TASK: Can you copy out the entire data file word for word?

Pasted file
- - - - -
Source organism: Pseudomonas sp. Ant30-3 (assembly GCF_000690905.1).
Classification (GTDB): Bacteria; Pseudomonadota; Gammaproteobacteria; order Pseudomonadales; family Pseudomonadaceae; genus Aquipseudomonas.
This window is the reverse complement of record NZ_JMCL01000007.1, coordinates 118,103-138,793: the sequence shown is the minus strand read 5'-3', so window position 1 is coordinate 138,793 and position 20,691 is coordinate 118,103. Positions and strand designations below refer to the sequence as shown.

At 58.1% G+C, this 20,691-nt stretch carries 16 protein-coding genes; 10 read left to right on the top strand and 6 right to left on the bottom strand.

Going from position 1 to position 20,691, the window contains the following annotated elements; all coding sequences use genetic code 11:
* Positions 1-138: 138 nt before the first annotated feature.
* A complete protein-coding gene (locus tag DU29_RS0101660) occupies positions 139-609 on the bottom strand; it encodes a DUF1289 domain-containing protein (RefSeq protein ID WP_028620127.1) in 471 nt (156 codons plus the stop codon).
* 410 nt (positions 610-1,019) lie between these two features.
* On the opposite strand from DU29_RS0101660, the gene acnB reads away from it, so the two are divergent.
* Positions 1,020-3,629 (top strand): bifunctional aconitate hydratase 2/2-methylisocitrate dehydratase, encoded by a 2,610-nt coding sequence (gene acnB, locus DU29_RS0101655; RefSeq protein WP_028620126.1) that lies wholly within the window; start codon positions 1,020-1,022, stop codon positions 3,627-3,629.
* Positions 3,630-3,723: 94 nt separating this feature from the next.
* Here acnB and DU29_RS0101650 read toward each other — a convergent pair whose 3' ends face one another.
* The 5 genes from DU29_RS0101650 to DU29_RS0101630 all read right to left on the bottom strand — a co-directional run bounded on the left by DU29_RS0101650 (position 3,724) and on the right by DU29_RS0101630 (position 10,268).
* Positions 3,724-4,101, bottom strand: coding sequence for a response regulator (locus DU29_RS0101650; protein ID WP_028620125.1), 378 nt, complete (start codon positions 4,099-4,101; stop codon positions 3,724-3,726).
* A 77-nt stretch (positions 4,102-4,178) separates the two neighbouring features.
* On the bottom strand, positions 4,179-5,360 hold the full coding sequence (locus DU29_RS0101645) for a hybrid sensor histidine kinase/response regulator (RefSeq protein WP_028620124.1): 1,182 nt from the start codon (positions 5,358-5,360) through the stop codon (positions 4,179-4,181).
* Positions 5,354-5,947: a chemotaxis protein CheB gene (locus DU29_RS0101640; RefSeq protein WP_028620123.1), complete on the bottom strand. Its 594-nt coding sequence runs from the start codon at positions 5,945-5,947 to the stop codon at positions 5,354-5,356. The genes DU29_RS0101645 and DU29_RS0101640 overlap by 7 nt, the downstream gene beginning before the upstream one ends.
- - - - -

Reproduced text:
Source organism: Pseudomonas sp. Ant30-3 (assembly GCF_000690905.1).
Classification (GTDB): Bacteria; Pseudomonadota; Gammaproteobacteria; order Pseudomonadales; family Pseudomonadaceae; genus Aquipseudomonas.
This window is the reverse complement of record NZ_JMCL01000007.1, coordinates 118,103-138,793: the sequence shown is the minus strand read 5'-3', so window position 1 is coordinate 138,793 and position 20,691 is coordinate 118,103. Positions and strand designations below refer to the sequence as shown.

At 58.1% G+C, this 20,691-nt stretch carries 16 protein-coding genes; 10 read left to right on the top strand and 6 right to left on the bottom strand.

Going from position 1 to position 20,691, the window contains the following annotated elements; all coding sequences use genetic code 11:
* Positions 1-138: 138 nt before the first annotated feature.
* A complete protein-coding gene (locus tag DU29_RS0101660) occupies positions 139-609 on the bottom strand; it encodes a DUF1289 domain-containing protein (RefSeq protein ID WP_028620127.1) in 471 nt (156 codons plus the stop codon).
* 410 nt (positions 610-1,019) lie between these two features.
* On the opposite strand from DU29_RS0101660, the gene acnB reads away from it, so the two are divergent.
* Positions 1,020-3,629 (top strand): bifunctional aconitate hydratase 2/2-methylisocitrate dehydratase, encoded by a 2,610-nt coding sequence (gene acnB, locus DU29_RS0101655; RefSeq protein WP_028620126.1) that lies wholly within the window; start codon positions 1,020-1,022, stop codon positions 3,627-3,629.
* Positions 3,630-3,723: 94 nt separating this feature from the next.
* Here acnB and DU29_RS0101650 read toward each other — a convergent pair whose 3' ends face one another.
* The 5 genes from DU29_RS0101650 to DU29_RS0101630 all read right to left on the bottom strand — a co-directional run bounded on the left by DU29_RS0101650 (position 3,724) and on the right by DU29_RS0101630 (position 10,268).
* Positions 3,724-4,101, bottom strand: coding sequence for a response regulator (locus DU29_RS0101650; protein ID WP_028620125.1), 378 nt, complete (start codon positions 4,099-4,101; stop codon positions 3,724-3,726).
* A 77-nt stretch (positions 4,102-4,178) separates the two neighbouring features.
* On the bottom strand, positions 4,179-5,360 hold the full coding sequence (locus DU29_RS0101645) for a hybrid sensor histidine kinase/response regulator (RefSeq protein WP_028620124.1): 1,182 nt from the start codon (positions 5,358-5,360) through the stop codon (positions 4,179-4,181).
* Positions 5,354-5,947: a chemotaxis protein CheB gene (locus DU29_RS0101640; RefSeq protein WP_028620123.1), complete on the bottom strand. Its 594-nt coding sequence runs from the start codon at positions 5,945-5,947 to the stop codon at positions 5,354-5,356. The genes DU29_RS0101645 and DU29_RS0101640 overlap by 7 nt, the downstream gene beginning before the upstream one ends.